Business activity in the UAE's non-oil private sector continued to improve in December as a sharp rise in new business and output, and a boost from Expo 2020 Dubai combined to round off a strong year.
The seasonally adjusted purchasing managers' index – a gauge designed to give a snapshot of operating conditions in the non-oil private sector economy – stood at 55.6 in December, down slightly from November's 29-month high of 55.9.
A reading above the neutral level of 50 indicates expansion while one below it points to a contraction.
The latest data by IHS Markit underpinned business activity growth at a marked pace throughout the fourth quarter amid the start of the Expo and due to an easing of restrictions in the Arab world’s second-largest economy.
"The PMI remained close to its recent peak … showing that the benefits to the economy from Expo 2020 and the loosening of Covid-19 measures had remained strong throughout the final quarter of the year,” IHS Markit economist David Owen said.
New orders continued to rise in December, although the rate of growth eased to a three-month low.
Businesses surveyed attributed the rise in sales growth to a substantial jump in travel due to Expo 2020 and strong demand from clients.
About 25 per cent of respondents reported an increase in output from November. New export orders also expanded, although the upturn slowed, according to the latest data.
"New work volumes rose sharply, supporting the fastest upturn in business activity for almost two and a half years," Mr Owen said.
Businesses marginally increased their workforce in December, reflecting a further recovery in employment.
However, they still struggled to keep up with demand, leading to a sixth successive monthly increase in backlogs.
While demand remained strong in December, businesses also reported a much sharper increase in input prices, with those surveyed attributing it to a rise in fuel and energy costs and higher raw material prices.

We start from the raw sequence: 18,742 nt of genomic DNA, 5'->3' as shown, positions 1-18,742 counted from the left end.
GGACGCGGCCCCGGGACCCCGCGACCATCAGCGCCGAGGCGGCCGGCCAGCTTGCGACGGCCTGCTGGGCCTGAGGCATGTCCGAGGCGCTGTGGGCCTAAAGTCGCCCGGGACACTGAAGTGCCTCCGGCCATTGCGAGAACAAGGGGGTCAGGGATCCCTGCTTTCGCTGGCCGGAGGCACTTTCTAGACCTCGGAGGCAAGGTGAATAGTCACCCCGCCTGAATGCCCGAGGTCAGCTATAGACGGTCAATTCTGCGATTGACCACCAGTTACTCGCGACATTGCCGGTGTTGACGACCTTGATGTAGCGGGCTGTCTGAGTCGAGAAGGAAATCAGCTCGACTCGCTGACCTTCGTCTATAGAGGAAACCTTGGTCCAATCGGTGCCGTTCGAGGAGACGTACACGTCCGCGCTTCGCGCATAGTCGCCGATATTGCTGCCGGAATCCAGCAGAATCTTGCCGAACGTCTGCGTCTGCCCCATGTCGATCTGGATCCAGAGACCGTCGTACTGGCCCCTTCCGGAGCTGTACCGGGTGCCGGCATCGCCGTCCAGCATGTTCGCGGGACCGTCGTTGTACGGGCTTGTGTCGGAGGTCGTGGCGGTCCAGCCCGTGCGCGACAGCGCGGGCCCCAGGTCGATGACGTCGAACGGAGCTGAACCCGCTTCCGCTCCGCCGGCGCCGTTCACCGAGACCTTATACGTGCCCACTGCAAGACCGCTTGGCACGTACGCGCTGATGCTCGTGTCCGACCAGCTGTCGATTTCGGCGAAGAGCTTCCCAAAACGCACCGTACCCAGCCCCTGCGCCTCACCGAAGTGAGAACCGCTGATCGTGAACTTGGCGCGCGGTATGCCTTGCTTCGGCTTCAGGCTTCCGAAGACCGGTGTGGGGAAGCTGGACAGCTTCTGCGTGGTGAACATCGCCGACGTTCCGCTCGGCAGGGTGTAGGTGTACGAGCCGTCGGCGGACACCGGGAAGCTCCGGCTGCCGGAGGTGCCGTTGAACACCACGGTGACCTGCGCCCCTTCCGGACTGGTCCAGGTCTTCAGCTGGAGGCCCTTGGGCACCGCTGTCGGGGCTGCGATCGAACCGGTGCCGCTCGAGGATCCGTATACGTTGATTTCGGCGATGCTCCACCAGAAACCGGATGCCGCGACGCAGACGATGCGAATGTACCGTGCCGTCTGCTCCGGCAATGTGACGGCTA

Purchase costs last month rose at their fastest pace since March and inflationary pressures led businesses to limit their purchasing activity.
Companies are facing the "prospect of higher inflation" and the next few months may prove "more challenging", depending on how the Omicron coronavirus strain affects global travel and local restrictions, Mr Owen said.
The Omicron variant has led to an increase in infections, with the number of cases rising sharply in parts of Europe and Asia and the Americas. Europe is reporting near vertical rises in infections as the new strain spreads across the continent.
The number of cases worldwide now exceeds 295 million, with deaths rising above 5.4 million, according to Worldometer, which tracks the pandemic. More than 256 million people have recovered from the disease.
The rapid spread of the more infectious variant has forced many countries to impose new restrictions to curb the pandemic, raising questions on demand growth and the pace of the world's economic recovery this year.
The UAE has also reported a rise in infections in recent weeks, with about 2,500 new cases a day. However, its mass testing and inoculation campaign has kept the pandemic in check.
Authorities administered 18,821 doses of Covid-19 vaccine on January 4 alone, pushing the number of vaccines administered so far to more than 22 million.
Despite the headwinds, businesses are optimistic that the strong economic growth trend will continue.
The UAE economy has made a strong recovery from the pandemic-induced slowdown. Emirates NBD, the biggest lender in Dubai, estimates that the UAE's non-oil sector grew by 3.5 per cent in 2021, with a growth of 4 per cent expected this year.
“Even with the lower December PMI reading, the average PMI for Q4 [fourth quarter of] 2021 was the highest since Q2 [second quarter of] 2019, which supports our view that the UAE economy likely saw faster GDP growth in the final quarter of last year,” Emirates NBD said in a note on Wednesday.
“The UAE’s high vaccination rate and relatively young population stand it in good stead to be able to withstand the current wave of infections without needing to reimpose the strict measures.”